Kernel methods are ubiquitous in science and engineering. Roughly speaking, such algorithms accelerate computations that involve large, dense matrices. For example, for a square dense matrix of size $N$, matrix vector multiplication requires $O(N^2)$ work. Kernel methods can accelerate this operation to $O(N)$ work. State of the art methods are based on low-rank approximations. But such methods do not scale with increasing dataset size. I will discuss algorithms that relax the low-rank assumption and enable algorithmic and parallel scalability. I will also discuss applications of kernel methods to dimensionality reduction, preconditioning, supervised learning, and spectral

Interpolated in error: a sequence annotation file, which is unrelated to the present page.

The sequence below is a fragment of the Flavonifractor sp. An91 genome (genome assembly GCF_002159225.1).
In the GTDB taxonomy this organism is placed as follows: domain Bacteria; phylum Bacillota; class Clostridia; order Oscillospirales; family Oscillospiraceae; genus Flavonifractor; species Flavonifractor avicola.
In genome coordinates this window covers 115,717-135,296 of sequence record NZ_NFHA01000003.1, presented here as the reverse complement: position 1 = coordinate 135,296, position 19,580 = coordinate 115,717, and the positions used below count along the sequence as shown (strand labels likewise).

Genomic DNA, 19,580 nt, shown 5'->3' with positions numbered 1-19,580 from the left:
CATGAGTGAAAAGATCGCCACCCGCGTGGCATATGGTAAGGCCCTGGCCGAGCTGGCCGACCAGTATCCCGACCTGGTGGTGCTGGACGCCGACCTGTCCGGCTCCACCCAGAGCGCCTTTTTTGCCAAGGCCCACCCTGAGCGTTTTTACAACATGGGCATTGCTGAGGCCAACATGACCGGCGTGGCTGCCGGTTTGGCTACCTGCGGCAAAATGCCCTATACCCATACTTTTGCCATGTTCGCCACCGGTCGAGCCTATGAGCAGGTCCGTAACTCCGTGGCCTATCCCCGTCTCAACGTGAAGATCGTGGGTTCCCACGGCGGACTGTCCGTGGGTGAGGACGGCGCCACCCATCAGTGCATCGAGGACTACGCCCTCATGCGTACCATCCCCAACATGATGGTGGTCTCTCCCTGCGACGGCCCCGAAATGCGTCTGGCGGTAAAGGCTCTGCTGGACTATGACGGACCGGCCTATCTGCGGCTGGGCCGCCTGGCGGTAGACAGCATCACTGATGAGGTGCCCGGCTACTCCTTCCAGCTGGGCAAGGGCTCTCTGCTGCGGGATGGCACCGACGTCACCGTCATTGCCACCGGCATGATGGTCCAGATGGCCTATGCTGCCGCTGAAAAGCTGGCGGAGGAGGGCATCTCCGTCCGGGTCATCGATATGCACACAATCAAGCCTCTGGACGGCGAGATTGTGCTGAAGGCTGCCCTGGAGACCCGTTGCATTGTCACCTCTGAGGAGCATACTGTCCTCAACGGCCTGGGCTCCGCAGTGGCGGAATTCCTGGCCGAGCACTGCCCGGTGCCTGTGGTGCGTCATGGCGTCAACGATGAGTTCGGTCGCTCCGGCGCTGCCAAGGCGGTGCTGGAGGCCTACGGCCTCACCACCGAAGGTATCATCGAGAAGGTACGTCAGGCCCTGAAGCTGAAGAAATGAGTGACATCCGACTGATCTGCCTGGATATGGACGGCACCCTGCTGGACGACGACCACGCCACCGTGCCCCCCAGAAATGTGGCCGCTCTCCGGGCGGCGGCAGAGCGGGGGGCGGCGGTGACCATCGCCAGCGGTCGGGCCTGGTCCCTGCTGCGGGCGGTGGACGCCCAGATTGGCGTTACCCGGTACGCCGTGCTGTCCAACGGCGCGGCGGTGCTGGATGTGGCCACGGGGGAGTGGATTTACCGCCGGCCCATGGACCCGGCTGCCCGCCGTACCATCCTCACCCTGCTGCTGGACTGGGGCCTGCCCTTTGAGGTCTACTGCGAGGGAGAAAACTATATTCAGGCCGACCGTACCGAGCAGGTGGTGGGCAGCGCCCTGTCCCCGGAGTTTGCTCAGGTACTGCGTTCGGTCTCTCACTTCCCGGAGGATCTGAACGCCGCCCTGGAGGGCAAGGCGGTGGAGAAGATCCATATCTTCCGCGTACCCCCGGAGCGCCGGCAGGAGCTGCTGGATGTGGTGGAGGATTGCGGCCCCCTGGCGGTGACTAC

George Biros is the W. A. ``Tex'' Moncrief Chair in Simulation-Based Engineering Sciences in the Institute for Computational Engineering and Sciences and has Full Professor appointments with the departments of Mechanical Engineering and Computer Science (by courtesy) at the University of Texas at Austin. From 2008 to 2011, he was an Associate Professor in the School of Computational Science and Engineering at Georgia Tech and The Wallace H. Coulter Department of Biomedical Engineering at Georgia Tech and Emory University. From 2003 to 2008, he was an Assistant professor in Mechanical Engineering and Applied Mechanics at the University of Pennsylvania. He received his BS in Mechanical Engineering from Aristotle University Greece (1995), his MS in Biomedical Engineering from Carnegie Mellon (1996), and his PhD in Computational Science and Engineering also from Carnegie Mellon University (2000). He was a postdoctoral associate at the Courant Institute of Mathematical Sciences from 2000 to 2003. Biros was in two research groups that won the IEEE/ACM SC03 and SC10 Gordon Bell Prize.